MEANING, USES, AND OUTCOMES OF ADULT LITERACY IN A FUNCTIONAL ADULT LITERACY PROGRAM IN UGANDA

Restricted (Penn State Only)
Author:
Odele, Anne
Graduate Program:
Lifelong Learning and Adult Education
Degree:
Doctor of Philosophy
Document Type:
Dissertation
Date of Defense:
November 16, 2018
Committee Members:
  • Esther Susana Prins, Dissertation Advisor
  • Esther Susana Prins, Committee Chair
  • Kimberly Powell, Committee Member
  • Carolyn E. Sachs, Committee Member
  • Alicia Catharine Decker, Outside Member
Keywords:
  • Functional adult literacy
  • adult education
  • adult literacy
  • adult learning
Abstract:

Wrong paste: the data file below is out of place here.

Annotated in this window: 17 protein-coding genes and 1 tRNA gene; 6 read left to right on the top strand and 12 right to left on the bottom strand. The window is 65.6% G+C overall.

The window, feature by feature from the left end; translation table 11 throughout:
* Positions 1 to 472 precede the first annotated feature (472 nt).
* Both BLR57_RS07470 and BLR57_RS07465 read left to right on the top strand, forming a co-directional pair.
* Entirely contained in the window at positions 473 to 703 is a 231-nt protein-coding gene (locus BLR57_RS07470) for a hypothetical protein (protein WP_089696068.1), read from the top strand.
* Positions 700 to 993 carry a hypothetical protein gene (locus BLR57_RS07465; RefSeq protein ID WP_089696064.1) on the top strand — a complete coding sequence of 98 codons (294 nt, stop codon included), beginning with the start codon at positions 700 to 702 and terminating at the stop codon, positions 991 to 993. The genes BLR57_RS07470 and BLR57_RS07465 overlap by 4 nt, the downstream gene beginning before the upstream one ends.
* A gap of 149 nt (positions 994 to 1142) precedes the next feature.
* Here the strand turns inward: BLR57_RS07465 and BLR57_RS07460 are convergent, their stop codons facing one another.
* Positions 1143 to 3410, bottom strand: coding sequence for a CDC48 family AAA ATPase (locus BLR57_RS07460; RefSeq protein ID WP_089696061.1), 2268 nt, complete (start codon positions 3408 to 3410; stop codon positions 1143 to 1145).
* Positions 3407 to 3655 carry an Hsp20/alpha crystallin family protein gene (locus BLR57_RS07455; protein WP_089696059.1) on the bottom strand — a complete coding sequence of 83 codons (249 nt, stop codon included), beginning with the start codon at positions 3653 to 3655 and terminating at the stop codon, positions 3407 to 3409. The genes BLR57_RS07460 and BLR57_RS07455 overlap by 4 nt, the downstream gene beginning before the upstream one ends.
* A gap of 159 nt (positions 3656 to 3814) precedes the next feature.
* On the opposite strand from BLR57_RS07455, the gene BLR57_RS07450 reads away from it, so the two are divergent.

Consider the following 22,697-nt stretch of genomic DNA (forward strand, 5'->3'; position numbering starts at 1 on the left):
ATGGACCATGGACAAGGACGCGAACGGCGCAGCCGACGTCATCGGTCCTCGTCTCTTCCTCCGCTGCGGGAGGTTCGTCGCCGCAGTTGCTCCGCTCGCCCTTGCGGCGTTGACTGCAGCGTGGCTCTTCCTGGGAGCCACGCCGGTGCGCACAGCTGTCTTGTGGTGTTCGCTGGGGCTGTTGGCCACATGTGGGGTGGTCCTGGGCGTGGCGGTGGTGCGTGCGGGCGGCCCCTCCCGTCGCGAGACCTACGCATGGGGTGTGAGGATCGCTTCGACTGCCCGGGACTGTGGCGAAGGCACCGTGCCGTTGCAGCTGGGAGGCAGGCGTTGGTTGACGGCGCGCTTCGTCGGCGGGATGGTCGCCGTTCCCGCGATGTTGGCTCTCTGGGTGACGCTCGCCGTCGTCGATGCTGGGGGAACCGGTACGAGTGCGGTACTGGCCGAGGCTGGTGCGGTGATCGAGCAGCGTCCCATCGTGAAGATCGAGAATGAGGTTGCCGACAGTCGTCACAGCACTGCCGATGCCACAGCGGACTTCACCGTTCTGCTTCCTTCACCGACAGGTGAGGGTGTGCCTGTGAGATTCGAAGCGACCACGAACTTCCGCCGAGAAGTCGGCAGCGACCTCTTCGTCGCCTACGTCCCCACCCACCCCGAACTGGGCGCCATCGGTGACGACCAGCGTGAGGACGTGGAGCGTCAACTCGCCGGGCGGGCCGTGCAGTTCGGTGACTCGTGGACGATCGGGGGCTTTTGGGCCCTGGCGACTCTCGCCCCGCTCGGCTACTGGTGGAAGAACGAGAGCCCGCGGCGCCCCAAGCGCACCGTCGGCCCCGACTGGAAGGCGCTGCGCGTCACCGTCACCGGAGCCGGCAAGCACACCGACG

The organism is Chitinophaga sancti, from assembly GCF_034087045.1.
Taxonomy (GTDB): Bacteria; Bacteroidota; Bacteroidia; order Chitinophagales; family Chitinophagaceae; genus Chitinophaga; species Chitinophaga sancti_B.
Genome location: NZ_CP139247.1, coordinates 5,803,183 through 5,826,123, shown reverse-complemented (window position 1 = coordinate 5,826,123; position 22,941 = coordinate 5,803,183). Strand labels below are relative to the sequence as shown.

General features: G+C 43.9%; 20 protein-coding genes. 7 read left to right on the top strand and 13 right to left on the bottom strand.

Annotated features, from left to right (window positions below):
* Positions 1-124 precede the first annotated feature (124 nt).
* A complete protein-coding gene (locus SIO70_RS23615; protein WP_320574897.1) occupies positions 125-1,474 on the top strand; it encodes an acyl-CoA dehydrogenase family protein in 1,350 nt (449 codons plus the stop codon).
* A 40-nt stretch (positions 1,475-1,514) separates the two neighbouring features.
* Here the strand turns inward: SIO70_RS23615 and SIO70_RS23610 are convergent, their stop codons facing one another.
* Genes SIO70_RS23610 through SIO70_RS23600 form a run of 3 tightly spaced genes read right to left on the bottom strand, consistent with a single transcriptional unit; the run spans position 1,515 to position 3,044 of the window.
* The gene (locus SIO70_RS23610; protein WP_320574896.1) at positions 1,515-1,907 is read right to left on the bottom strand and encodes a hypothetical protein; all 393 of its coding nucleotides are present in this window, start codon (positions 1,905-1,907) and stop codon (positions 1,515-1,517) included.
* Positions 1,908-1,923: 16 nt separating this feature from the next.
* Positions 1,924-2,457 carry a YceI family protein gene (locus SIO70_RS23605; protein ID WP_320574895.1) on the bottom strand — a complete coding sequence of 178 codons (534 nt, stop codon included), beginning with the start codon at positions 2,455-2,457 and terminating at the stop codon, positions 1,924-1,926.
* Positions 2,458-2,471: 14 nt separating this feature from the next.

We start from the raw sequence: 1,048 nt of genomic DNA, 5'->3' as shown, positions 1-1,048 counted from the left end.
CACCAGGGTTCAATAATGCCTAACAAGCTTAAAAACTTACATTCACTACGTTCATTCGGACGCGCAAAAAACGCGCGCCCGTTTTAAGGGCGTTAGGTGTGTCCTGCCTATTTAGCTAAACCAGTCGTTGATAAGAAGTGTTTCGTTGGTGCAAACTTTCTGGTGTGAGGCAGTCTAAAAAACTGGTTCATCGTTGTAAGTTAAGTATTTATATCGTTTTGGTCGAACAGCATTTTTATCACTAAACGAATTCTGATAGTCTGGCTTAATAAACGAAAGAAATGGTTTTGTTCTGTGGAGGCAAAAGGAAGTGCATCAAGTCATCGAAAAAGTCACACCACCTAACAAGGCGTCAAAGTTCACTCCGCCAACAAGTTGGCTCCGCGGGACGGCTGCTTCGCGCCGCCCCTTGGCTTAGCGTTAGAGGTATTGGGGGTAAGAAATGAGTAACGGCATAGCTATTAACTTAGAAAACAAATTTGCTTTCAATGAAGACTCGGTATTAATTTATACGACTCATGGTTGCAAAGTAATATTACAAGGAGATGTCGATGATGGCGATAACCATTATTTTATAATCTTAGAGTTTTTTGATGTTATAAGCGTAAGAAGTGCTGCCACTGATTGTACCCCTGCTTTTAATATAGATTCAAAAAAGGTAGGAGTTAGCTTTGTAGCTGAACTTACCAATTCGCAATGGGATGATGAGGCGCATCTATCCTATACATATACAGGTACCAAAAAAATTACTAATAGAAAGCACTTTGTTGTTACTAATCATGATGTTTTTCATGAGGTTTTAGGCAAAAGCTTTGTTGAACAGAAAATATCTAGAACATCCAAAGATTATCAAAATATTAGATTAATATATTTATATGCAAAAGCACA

This longitudinal ethnographic study employs a New Literacy studies and a critical literacy view of literacy, as well as a feminist food justice perspective to explore how 32 former participants in the Functional Adult Literacy (FAL) Program in rural Uganda used learning from the program in their daily lives, the perceived outcomes of applying the practices learned in the program, and the meanings that literacy held for participants. Participants engaged in literacy practices such as reading contracts, signing names and calculating amounts of money during financial transactions, among others. Livelihood practices that participants engaged in included agriculture, environmental conservation, income generation, collective savings and spiritual growth among others. The findings indicate that to be more meaningful for poor populations, adult literacy programs must be rooted in people’s social realities. Participants’ access to resources including material, human and training shaped their application of literacy and livelihood practices, to realize instrumental, economic, cultural, and symbolic capital. However, participants contested the hegemonic influence of the Western sponsor, who determined the terms and conditions of operation for the savings and credit association, by establishing a parallel flexible savings and credit system, a social safety net that responded to their needs. Similarly, adherence to Christian teaching was challenged when participants sought recourse in traditional healers. Such experiences depict the fluidity of spirituality and melding of traditional and Christian practices. This research project contributes to scholarship on adult literacy education by demonstrating how the significance of literacy learning is linked to participants’ livelihoods and how literacy is used to manage spousal relationships. It also offers a cultural perspective of literacy in relation to the identities participants developed. The study adds to literature on longitudinal adult literacy by providing a nuanced view of hegemonic influences on local communities and the tension between cultural knowledge and Western knowledge about farming practices, health management, and local social safety nets.